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3 strategies for hiring veterans in the next phase of their career

If you overlook veteran applicants by relying on traditional hiring strategies, you’re missing out on highly qualified talent.

There are fewer veterans in the US labor force now than 20 years ago, and veterans represent only 5.6% of the total civilian labor force today.

Veterans have skills and experiences that can uniquely add value to your organization. But if you’re relying on traditional hiring strategies, you could be overlooking veterans and missing out on highly qualified talent.

Keep reading to learn 3 strategies for hiring veterans in the next phase of their career.

1. Use a skills-based recruiting strategy

The military gave me a leg up by being organized. It starts off by just lining your shoes up or doing the very little things. And that's something that I take forward in school, in my profession. It's doing the little things correctly. It's because I feel like if I'm putting my best foot forward with the little things, all of the bigger things are going to fall in line.

Christian, veteran who was hired on Handshake

Veterans leave the armed forces and graduate from post-secondary education with more work experience and professional development than the typical college student. Your candidates who are veterans are likely to have strong skills like:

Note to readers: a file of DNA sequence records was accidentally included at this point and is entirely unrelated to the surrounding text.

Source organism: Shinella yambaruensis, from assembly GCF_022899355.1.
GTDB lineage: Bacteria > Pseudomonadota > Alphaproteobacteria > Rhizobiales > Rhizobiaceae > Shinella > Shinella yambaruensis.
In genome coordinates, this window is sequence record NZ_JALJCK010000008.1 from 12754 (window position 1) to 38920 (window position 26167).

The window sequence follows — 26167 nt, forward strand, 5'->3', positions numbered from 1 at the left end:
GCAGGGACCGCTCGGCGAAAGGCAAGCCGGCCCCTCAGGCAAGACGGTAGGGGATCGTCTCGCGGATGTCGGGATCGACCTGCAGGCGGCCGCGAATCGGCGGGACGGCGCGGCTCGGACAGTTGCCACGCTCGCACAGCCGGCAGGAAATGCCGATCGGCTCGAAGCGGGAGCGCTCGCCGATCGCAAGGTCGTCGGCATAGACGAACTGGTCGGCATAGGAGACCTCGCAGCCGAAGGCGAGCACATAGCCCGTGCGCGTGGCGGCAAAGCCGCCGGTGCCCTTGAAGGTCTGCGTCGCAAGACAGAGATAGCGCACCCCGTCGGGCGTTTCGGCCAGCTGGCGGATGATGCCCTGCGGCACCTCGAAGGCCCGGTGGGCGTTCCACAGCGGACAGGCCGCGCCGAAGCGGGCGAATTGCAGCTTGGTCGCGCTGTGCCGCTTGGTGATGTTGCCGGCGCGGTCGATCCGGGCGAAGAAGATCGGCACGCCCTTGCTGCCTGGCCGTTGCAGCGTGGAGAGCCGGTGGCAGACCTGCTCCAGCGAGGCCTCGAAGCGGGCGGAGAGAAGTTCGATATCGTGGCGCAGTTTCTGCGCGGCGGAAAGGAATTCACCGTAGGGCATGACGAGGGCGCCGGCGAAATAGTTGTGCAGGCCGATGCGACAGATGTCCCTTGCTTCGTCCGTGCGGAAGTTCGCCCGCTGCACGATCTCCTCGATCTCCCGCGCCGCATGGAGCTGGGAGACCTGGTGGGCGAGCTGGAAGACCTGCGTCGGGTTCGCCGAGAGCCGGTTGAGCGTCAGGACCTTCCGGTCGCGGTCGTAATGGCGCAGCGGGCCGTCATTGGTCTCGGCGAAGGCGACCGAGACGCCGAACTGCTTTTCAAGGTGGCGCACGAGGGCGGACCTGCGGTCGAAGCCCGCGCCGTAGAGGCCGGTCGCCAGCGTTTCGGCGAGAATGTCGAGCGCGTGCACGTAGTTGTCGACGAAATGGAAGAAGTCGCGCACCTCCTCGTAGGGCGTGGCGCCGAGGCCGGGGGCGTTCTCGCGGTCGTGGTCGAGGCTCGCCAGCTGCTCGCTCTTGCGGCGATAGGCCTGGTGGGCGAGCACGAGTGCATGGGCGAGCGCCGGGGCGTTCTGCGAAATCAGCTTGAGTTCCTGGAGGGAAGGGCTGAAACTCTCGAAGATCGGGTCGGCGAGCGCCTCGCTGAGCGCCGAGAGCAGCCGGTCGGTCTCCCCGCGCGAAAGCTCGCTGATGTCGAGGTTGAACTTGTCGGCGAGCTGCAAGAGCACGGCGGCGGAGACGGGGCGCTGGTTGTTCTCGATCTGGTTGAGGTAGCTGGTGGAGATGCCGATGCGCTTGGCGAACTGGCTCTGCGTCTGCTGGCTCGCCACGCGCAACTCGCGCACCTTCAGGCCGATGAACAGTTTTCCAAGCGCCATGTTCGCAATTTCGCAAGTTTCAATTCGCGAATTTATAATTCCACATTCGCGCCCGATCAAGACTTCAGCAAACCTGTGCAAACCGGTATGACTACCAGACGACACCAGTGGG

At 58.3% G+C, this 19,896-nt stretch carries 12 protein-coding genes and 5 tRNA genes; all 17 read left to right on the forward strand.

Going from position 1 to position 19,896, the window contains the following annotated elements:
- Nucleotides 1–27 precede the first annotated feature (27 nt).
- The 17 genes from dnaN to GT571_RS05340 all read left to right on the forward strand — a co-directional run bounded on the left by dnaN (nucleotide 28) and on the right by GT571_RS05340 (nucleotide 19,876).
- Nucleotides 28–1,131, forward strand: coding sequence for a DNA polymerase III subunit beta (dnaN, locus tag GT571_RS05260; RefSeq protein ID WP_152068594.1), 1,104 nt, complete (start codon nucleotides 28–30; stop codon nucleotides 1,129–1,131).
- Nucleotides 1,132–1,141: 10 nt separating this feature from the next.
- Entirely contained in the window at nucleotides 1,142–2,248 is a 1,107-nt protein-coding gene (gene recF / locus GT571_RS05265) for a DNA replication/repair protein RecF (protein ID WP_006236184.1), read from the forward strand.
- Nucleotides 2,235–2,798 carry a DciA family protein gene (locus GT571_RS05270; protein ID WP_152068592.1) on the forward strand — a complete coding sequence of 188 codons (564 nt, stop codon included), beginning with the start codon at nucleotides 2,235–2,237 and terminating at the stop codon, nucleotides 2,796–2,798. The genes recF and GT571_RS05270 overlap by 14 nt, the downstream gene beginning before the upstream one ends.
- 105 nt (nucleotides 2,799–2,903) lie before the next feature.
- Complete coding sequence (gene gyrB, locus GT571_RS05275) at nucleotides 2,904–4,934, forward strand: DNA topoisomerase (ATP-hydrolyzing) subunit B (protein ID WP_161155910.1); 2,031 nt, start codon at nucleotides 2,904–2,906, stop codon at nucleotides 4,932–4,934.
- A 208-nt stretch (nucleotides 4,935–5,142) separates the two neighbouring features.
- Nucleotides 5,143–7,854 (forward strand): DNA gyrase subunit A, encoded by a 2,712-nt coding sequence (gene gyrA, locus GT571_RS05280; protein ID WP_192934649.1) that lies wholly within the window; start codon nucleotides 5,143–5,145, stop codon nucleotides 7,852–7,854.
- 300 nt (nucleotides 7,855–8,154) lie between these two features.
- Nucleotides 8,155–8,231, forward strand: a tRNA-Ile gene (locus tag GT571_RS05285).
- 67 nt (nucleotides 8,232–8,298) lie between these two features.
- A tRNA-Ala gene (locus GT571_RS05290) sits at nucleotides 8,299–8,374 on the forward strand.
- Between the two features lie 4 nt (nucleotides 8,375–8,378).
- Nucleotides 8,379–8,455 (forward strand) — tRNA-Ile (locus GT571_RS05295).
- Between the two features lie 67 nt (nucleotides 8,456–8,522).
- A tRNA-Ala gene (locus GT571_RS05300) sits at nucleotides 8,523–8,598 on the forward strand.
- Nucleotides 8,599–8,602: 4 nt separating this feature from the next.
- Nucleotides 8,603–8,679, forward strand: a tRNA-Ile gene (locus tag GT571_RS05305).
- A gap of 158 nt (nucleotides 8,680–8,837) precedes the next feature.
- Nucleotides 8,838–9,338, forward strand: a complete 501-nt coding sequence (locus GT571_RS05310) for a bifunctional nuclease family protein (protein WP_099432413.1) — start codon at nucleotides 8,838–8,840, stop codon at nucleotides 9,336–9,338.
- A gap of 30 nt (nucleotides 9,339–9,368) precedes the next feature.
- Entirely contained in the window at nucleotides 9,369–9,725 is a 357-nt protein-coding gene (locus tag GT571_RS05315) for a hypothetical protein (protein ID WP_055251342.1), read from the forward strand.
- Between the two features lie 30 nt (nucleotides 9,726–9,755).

• Mission accomplishment
  • Leadership
  • Teamwork
  • Responsibility
  • Strong work ethic
  • Problem solving
  • Adaptability
  • Resilience
  • Loyalty

Think critically about these transferable skills to screen veteran early talent in, not out.

With this in mind, don’t hurt the progression of student veterans with abstract requirements. For instance, GPA isn’t always an accurate predictor of performance. GPA requirements can actually eliminate veterans and other underrepresented groups whose college journeys may have included working part-time or supporting their families.

2. Hold workshops to help veterans throughout the hiring process